For the first few years–OK, actually for the first 10.5 years–of Cites & Insights, I didn’t include hyperlinks for articles and posts I was discussing. I provided the title, the date, the author and the source, figuring that was enough. Of course, for the first few years, I assumed most everybody was printing out the issue anyway, so links would have been pointless.
Some time in 2011, I started providing hyperlinks, since PDF supports them (and since I’d also started the single-column “online version” where I assume people are reading online).
I’m beginning to wonder whether they’re worth the trouble and the slight defacement of the printed/online page. I could use feedback on this, although for various reasons the rest of Volume 13 will certainly have hyperlinks.
I started thinking about whether hyperlinks serve much purpose in what’s still primarily a designed-for-print ejournal when I was editing some material and noticed a couple of cases where I forgot to include the hyperlink. I delete items from Diigo as soon as I finish discussing them, so I couldn’t just go to Diigo and pick up the link…
So I’d select the article title (typically a level-3 heading just above the discussion), plug it into Bing or Google, and probably 99% of the time the desired item would be the first result.
This made me think: If that’s what I do to resurrect a link, isn’t that what a reader can do to find the article?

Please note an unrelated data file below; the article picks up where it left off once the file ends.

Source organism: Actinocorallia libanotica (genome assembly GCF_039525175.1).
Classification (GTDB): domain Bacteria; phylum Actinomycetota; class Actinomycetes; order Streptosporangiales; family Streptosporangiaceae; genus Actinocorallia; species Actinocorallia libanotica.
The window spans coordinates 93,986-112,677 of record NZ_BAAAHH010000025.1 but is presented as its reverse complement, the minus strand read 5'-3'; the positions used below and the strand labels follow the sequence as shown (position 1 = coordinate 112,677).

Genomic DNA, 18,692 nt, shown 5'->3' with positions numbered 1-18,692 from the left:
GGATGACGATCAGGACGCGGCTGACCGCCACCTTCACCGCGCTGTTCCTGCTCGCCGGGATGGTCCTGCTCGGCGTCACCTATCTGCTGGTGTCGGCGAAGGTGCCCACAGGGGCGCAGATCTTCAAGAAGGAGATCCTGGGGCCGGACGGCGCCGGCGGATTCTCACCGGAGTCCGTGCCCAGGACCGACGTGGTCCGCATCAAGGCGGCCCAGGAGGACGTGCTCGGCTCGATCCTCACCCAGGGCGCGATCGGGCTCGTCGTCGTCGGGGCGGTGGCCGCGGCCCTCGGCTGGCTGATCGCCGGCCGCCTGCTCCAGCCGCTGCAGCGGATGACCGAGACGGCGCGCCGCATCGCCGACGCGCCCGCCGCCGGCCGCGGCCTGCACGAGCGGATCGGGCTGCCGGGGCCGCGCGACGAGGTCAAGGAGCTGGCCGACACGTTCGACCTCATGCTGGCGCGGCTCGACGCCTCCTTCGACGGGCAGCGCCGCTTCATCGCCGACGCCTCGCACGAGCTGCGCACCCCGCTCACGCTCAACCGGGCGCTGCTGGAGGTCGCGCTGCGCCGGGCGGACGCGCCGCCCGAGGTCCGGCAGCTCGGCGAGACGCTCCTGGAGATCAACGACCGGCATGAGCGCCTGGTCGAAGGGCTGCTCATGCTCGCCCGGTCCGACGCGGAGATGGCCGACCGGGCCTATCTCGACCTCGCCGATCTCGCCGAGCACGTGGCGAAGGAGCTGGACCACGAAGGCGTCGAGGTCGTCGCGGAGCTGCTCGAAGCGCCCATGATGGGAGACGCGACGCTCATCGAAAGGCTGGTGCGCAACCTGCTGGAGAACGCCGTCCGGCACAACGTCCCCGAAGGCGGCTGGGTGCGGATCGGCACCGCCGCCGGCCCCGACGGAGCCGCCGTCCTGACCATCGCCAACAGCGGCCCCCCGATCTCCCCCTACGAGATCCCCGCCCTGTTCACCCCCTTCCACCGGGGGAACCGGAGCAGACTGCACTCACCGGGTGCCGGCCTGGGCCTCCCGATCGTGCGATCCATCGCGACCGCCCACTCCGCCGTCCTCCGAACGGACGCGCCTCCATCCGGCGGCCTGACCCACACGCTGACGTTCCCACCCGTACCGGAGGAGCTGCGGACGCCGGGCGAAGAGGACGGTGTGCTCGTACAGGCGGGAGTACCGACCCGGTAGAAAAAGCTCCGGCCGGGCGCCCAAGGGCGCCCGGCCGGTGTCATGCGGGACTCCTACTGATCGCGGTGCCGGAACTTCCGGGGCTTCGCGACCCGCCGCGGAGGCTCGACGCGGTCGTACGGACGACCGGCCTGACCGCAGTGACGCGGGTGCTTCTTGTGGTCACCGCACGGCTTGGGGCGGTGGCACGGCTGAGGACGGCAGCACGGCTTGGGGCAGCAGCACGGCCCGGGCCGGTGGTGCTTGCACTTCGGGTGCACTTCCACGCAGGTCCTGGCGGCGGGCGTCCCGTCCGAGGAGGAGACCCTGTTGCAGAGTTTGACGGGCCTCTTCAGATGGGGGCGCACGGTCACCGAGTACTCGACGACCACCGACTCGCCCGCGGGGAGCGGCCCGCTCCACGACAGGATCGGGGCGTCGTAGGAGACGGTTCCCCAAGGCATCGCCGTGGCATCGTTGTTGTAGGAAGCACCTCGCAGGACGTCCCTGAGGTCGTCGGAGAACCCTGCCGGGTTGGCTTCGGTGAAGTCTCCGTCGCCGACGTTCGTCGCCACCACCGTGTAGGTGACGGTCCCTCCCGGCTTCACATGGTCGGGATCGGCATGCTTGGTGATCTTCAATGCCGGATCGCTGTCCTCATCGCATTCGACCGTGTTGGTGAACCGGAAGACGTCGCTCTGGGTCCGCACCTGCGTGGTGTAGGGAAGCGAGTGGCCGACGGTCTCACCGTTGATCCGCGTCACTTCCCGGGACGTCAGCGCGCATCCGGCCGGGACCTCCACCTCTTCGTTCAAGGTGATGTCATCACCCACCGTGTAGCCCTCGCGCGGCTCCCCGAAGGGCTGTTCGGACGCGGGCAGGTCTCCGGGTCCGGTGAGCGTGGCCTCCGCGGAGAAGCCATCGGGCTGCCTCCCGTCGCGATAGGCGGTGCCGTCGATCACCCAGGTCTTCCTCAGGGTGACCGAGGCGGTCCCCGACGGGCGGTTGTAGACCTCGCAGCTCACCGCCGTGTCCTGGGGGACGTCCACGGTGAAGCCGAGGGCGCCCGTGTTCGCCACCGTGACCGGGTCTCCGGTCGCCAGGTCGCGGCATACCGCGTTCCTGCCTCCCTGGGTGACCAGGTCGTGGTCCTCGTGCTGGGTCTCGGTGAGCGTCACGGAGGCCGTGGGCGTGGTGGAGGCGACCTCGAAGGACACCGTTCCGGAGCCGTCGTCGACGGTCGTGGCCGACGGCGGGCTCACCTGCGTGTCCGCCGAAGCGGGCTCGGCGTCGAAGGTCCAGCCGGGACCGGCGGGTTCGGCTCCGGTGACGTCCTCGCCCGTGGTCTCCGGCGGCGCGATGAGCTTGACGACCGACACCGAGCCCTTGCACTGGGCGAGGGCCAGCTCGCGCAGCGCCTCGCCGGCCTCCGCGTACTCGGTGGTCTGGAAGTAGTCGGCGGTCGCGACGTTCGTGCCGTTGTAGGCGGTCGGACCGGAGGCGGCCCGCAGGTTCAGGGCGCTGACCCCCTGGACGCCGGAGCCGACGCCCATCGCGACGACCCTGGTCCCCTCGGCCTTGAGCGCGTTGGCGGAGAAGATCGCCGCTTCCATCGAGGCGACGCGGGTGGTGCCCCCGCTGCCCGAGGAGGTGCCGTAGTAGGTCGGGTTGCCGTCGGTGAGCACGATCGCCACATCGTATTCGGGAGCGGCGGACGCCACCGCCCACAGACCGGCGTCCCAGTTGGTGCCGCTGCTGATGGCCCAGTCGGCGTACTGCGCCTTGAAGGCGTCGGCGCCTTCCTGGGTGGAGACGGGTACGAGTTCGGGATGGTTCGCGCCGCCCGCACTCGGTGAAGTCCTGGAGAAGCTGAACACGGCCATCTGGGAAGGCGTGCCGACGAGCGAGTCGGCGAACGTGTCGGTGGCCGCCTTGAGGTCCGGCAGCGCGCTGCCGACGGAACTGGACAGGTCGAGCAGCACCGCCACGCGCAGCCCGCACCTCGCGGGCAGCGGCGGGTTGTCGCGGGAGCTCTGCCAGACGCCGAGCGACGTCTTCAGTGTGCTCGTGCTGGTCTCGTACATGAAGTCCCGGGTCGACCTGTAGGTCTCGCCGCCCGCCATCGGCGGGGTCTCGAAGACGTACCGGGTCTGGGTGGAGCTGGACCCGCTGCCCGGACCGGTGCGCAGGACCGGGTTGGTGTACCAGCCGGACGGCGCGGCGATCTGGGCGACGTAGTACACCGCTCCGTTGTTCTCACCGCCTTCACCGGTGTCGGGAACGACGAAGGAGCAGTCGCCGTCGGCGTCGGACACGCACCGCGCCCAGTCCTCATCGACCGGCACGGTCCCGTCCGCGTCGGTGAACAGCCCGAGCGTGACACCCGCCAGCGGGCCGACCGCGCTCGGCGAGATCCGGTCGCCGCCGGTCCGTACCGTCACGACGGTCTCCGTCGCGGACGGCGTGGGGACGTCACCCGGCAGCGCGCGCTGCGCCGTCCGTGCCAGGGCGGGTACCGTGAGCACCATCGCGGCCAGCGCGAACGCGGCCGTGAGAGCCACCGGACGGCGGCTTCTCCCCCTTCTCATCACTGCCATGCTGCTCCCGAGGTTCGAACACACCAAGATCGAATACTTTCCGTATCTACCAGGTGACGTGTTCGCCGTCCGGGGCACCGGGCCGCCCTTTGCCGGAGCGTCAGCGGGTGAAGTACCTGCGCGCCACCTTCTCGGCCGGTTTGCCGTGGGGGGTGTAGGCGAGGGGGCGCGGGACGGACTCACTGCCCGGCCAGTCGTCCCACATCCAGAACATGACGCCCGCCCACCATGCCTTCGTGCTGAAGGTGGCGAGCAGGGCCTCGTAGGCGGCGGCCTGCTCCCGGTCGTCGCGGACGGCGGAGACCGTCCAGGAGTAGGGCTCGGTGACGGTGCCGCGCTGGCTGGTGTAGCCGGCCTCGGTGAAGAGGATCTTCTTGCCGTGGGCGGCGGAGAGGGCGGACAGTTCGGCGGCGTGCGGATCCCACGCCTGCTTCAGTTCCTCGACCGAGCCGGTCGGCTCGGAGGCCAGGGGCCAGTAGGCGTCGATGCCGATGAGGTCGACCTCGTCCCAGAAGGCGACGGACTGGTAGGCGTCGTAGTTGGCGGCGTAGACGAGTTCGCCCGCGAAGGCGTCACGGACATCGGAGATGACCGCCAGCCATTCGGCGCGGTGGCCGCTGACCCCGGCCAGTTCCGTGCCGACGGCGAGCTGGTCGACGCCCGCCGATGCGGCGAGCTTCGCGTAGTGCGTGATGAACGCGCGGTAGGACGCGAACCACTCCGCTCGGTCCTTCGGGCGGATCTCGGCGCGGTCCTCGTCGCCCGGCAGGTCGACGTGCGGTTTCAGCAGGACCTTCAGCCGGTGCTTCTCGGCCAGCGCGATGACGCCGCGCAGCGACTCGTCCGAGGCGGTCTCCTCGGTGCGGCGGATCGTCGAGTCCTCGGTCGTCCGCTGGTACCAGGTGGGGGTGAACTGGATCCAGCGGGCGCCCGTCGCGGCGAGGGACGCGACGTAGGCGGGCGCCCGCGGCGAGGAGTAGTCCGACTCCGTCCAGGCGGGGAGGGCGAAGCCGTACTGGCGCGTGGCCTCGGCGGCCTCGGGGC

The downside of including the links is that they result in underlined type (and colored type–which for people who use some printers to print copies will result in slightly higher printing costs). Oh, and that I frequently have to (or at least should) trim the URL, since what’s in Diigo is likely to include a huge suffix provided by feedburner or twitter or…
I suppose clicking on the hyperlink is a little faster than copying-and-pasting into a search engine, if you’re actually reading online. (There are also sometimes links within the discussion, but those are also usually pretty easy to replicate–I mean, if I reference a company, you can get there exactly the same way I generate the link!)
If you’re reading the issue a few months or years down the road, it’s possible that the article itself will have moved down the results page in Bing or Google. Not terribly likely except for a few very short titles, but possible.
It’s also possible that the article itself will no longer be available via a search engine–but in those cases, it’s also quite likely that the link in Cites & Insights will no longer work. (When I’m doing essays that cover two or three years, it’s not unusual to see at least 10% of the tagged items disappear because of broken links.)
I’ve been tempted to set up a C&I Advisory Board consisting of those people who contribute a significant sum within a given rolling two-year period to keep the publication running. If I did that, this query would go out as email to that group. But as of now, that group represents no more than 1% or 2% of C&I readers–or at least I hope that’s true!
So I’m asking it here. Whaddya think?
Comments or email to firstname.lastname@example.org invited.
(Relevant comments, that is. The paratroopers and athletic shoe vendors and all the rest of the spammers that provide 99% of comments will continue to be treated as spammers.)